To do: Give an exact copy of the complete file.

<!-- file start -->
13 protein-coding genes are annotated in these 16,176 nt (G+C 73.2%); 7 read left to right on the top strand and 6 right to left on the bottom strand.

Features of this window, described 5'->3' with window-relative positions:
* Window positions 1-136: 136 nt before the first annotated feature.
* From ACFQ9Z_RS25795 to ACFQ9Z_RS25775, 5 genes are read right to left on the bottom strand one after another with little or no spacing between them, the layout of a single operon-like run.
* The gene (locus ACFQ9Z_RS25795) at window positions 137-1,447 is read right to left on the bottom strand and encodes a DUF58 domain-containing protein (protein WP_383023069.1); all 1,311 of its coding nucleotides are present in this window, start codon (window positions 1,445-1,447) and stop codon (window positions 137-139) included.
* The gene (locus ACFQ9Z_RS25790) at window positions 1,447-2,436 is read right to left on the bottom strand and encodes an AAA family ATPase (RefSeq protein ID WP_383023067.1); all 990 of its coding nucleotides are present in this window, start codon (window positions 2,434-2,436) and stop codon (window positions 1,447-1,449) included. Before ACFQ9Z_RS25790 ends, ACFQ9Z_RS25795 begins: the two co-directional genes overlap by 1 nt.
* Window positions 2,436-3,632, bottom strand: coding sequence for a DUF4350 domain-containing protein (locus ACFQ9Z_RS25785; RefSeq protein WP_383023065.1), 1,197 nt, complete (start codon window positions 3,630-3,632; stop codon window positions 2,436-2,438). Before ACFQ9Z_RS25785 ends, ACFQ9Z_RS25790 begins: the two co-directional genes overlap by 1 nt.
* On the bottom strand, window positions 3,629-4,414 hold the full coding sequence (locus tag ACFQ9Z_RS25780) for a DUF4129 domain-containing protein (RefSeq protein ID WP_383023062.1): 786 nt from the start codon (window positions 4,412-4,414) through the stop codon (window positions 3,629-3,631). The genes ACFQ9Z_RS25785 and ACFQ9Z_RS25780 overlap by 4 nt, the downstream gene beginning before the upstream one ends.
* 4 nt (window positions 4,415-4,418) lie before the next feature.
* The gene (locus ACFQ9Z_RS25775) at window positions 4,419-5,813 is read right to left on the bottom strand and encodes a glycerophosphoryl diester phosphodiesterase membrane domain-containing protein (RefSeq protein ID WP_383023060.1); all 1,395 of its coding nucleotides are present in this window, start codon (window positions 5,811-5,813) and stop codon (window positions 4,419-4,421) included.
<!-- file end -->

13 protein-coding genes are annotated in these 16,176 nt (G+C 73.2%); 7 read left to right on the top strand and 6 right to left on the bottom strand.

Features of this window, described 5'->3' with window-relative positions:
* Window positions 1-136: 136 nt before the first annotated feature.
* From ACFQ9Z_RS25795 to ACFQ9Z_RS25775, 5 genes are read right to left on the bottom strand one after another with little or no spacing between them, the layout of a single operon-like run.
* The gene (locus ACFQ9Z_RS25795) at window positions 137-1,447 is read right to left on the bottom strand and encodes a DUF58 domain-containing protein (protein WP_383023069.1); all 1,311 of its coding nucleotides are present in this window, start codon (window positions 1,445-1,447) and stop codon (window positions 137-139) included.
* The gene (locus ACFQ9Z_RS25790) at window positions 1,447-2,436 is read right to left on the bottom strand and encodes an AAA family ATPase (RefSeq protein ID WP_383023067.1); all 990 of its coding nucleotides are present in this window, start codon (window positions 2,434-2,436) and stop codon (window positions 1,447-1,449) included. Before ACFQ9Z_RS25790 ends, ACFQ9Z_RS25795 begins: the two co-directional genes overlap by 1 nt.
* Window positions 2,436-3,632, bottom strand: coding sequence for a DUF4350 domain-containing protein (locus ACFQ9Z_RS25785; RefSeq protein WP_383023065.1), 1,197 nt, complete (start codon window positions 3,630-3,632; stop codon window positions 2,436-2,438). Before ACFQ9Z_RS25785 ends, ACFQ9Z_RS25790 begins: the two co-directional genes overlap by 1 nt.
* On the bottom strand, window positions 3,629-4,414 hold the full coding sequence (locus tag ACFQ9Z_RS25780) for a DUF4129 domain-containing protein (RefSeq protein ID WP_383023062.1): 786 nt from the start codon (window positions 4,412-4,414) through the stop codon (window positions 3,629-3,631). The genes ACFQ9Z_RS25785 and ACFQ9Z_RS25780 overlap by 4 nt, the downstream gene beginning before the upstream one ends.
* 4 nt (window positions 4,415-4,418) lie before the next feature.
* The gene (locus ACFQ9Z_RS25775) at window positions 4,419-5,813 is read right to left on the bottom strand and encodes a glycerophosphoryl diester phosphodiesterase membrane domain-containing protein (RefSeq protein ID WP_383023060.1); all 1,395 of its coding nucleotides are present in this window, start codon (window positions 5,811-5,813) and stop codon (window positions 4,419-4,421) included.